I headed on, remembering the kind soul’s last words, “We’re almost there”. No, my friend, 15 miles with a bleeding/bruised hip and dirt falling into your eyes is NOT almost there (needless to say, my cheery attitude had taken a turn for the bitter). Took me a couple miles but finally started to get back to “normal”. Two more big climbs and a final descent. Heading up the last climb, I down-shifted and the chain jammed again. WTF! This time the chain had come off the large cog and jammed between the cassette and spokes. Some Secret Weapon this is turning out to be (Note to file: never, ever set up bike with a new drive train the day before a race). Started heading down the final descent and man, was this sketchy. Total concentration required here. There must have been 4″ of loose gravel through the turns. I did learn that to prevent another bike launch that I needed to keep my butt off the saddle 3 or 4 inches. Several problems with this: 1) my legs were screaming from the climbing and didn’t want to be my full suspension and 2) being in the drops (the only way to keep hands on the bars) meant I was basically in a triathlon aero position. Not good for the back. So I timidly wound my way down the 5 mile descent white knuckled, hands and arms cramping (I’m buying some disc brakes, I don’t care what my wife says!) and back wrenching (I was thinking about stopping, but this was a RACE!). I did see some amazing MTB guys flying past me, literally going twice my speed. It was true artistry watching them rip through the corners with their rear tire swinging wide, as if not a care in the world.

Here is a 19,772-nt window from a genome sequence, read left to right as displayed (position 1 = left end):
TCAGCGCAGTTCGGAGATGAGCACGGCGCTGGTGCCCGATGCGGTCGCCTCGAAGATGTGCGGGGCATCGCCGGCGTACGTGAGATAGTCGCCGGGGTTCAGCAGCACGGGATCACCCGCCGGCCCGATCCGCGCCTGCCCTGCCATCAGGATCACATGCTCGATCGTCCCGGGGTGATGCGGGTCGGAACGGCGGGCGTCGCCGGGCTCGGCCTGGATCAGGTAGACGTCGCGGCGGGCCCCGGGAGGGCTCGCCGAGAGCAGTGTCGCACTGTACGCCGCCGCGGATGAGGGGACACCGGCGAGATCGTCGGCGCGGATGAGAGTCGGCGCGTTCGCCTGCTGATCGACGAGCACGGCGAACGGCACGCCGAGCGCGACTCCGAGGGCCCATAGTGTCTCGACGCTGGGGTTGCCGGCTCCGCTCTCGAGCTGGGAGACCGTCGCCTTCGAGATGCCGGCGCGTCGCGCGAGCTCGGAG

I finished in 5:53, 16th out of 30 in the 50+ Master’s division. Totally spent (ok, so I did sprint 500 yards to try to catch this one dude). At the end, they put these silly barriers to give it some CX legitimacy:
Gordon was 4 minutes back: 114/138 Male Open (at 49, he doesn’t get the special break gents like me are afforded; maybe next year). Actually, Gordon had the best race between us. He had no crashes and scored 2 (two) beers at the rest stop! Beers at the rest stop? Hmmmm…I think I’ve got a new strategy for the next ultracross race. It should help with the pain and make me much more fluid on the descents!